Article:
Love often takes the shape of preparation. A young man showers and shaves and washes his car as he thinks of a date with his beloved later that day. A mother-to-be prepares a nursery for the arrival of her first child.
The beloved in this story from Isaiah is a gardener. His preparation is as meticulous as his love is boundless, even before a single seed drops into the dirt. He searches for a hillside with the best soil and clears all the stones that would hinder the vines of his dreams. After gently dropping grape seeds into the ground he prepares in faith by building a wall, a watchtower, and a winepress. A wall will protect: He desires to see the vines kept safe and secure. A watchtower will guard: He expects that the vines (though yet to be seen) will be of great worth. A winepress anticipates an abundant harvest worthy of making fine wine. He looks forward to the only way the vines can return his love: by producing good grapes, a crop of faithfulness in return for an introduction of love and care.
We discover that this meticulous gardener is the Lord God. God expresses love by preparing. God gives to each of us a gift that we call prevenient grace, a grace that comes to us before we ever respond to God. Perhaps you can see ways in which God has gone before you to lay a path of grace before you ever walked it. You may be able to peek into God’s plans for you and to see elements of walls, watchtowers, and winepresses that anticipated you would be of great worth before you ever took your first breath.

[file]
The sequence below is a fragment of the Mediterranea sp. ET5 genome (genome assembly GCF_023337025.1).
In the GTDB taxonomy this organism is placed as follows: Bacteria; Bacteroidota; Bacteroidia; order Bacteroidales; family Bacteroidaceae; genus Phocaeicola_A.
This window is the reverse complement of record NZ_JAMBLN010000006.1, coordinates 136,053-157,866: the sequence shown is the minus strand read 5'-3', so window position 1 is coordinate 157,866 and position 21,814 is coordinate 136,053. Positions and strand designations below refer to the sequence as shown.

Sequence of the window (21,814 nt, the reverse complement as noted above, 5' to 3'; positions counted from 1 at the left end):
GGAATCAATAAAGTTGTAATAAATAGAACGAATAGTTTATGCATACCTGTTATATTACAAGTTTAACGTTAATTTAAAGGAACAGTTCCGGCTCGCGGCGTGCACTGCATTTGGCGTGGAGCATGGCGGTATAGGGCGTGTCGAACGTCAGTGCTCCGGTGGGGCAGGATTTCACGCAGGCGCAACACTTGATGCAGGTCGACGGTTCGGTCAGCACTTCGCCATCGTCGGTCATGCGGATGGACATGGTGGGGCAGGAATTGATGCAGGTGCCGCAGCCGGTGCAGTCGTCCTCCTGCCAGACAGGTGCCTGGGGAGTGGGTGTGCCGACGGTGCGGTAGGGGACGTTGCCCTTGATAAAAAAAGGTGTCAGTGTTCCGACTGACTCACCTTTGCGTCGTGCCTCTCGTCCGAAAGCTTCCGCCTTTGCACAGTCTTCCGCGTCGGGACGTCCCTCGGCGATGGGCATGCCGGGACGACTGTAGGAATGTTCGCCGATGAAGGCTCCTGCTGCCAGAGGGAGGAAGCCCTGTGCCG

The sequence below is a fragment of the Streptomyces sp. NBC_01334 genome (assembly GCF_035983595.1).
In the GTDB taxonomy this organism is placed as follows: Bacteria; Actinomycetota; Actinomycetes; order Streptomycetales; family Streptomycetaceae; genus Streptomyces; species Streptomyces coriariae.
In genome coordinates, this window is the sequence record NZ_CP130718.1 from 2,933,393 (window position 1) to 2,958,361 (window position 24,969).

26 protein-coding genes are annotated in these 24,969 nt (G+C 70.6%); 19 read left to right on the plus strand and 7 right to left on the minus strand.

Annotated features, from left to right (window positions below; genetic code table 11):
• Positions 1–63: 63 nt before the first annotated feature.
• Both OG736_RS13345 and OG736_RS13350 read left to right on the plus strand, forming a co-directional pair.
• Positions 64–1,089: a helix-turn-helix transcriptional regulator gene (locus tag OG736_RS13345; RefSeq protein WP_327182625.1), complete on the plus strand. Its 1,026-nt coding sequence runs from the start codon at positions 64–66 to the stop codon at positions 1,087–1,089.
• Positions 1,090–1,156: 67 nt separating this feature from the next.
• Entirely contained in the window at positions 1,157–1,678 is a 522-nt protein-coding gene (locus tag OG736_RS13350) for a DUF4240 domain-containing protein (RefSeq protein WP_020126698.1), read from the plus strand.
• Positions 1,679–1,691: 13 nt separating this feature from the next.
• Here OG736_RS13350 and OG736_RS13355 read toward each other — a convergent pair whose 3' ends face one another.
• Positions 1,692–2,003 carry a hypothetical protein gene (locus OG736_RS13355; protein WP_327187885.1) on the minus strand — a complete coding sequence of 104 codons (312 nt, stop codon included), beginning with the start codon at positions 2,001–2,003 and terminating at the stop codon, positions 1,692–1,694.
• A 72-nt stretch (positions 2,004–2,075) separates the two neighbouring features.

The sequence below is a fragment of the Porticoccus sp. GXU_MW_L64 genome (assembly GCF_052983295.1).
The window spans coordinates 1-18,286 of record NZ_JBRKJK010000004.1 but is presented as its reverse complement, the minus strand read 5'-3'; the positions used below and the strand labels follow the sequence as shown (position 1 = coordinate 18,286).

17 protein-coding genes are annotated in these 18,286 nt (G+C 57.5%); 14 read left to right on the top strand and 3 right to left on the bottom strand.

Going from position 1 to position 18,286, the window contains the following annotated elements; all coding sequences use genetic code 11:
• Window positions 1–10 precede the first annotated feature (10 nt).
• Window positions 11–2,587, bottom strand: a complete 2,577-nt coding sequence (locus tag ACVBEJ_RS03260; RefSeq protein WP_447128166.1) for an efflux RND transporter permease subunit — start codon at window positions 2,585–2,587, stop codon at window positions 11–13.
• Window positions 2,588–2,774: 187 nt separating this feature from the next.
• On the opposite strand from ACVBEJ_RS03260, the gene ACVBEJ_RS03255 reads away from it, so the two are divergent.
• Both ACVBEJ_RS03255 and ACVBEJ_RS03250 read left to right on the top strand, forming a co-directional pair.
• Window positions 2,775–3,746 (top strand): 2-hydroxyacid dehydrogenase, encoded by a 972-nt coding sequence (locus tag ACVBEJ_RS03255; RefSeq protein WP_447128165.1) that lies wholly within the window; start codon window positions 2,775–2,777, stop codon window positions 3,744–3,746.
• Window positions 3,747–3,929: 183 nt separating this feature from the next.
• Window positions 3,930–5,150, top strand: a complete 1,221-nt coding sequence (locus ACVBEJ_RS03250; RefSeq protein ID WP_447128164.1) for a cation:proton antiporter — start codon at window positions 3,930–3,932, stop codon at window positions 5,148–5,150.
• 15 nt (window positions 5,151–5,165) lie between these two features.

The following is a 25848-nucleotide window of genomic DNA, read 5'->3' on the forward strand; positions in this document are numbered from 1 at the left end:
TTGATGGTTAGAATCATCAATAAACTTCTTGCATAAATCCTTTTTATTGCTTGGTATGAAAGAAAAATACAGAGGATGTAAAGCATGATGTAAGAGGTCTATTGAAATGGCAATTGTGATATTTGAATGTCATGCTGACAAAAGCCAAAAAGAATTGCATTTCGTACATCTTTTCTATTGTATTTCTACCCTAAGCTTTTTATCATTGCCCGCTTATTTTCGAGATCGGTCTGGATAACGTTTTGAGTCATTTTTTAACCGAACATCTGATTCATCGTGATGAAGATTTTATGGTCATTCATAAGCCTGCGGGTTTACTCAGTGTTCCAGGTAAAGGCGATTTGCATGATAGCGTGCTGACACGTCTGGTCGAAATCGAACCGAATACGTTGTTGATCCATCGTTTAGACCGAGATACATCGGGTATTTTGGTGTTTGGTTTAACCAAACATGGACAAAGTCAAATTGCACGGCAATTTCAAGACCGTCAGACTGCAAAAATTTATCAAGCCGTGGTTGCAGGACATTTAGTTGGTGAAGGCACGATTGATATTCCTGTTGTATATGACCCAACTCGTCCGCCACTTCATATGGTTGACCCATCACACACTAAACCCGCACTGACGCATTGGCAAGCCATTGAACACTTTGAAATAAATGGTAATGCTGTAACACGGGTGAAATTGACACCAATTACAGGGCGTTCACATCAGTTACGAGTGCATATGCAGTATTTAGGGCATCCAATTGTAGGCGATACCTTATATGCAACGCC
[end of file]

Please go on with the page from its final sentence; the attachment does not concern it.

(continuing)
Lord, whether the crop of our response has been sweet or bitter, we can see that you have loved us well by sowing mercy and grace for us to find. Amen.
Isaiah compares the people of Israel to a vineyard that God has planted. However, the grapes that grow there have become wild. There is no justice, no right living in the vineyard so God is considering letting it be destroyed. The psalmist bemoans the state of God’s people using the same metaphor. The vineyard has been overrun, burned, and cut down. The psalmist appeals to God to restore the vineyard. The author of Hebrews presents many more examples of people of faith in past times. All these exemplars now surround us and cheer us on in our life of faith. In Luke’s Gospel, Jesus cautions that following the gospel requires full commitment. For some, this will mean tension in relationships, even within families. Following Jesus is not a commitment of convenience.
Read Isaiah 5:1-7. Recall a time when you lovingly prepared a place. What would prompt you to destroy it?
Read Psalm 80:1-2, 8-19. How has God restored you when you have been at your most vulnerable?
Read Hebrews 11:29–12:2. Who makes up your personal Faith Hall of Fame? How does each person cheer you on in your spiritual journey?
Read Luke 12:49-56. What does it mean for your life of faith for Jesus to have come to bring division?
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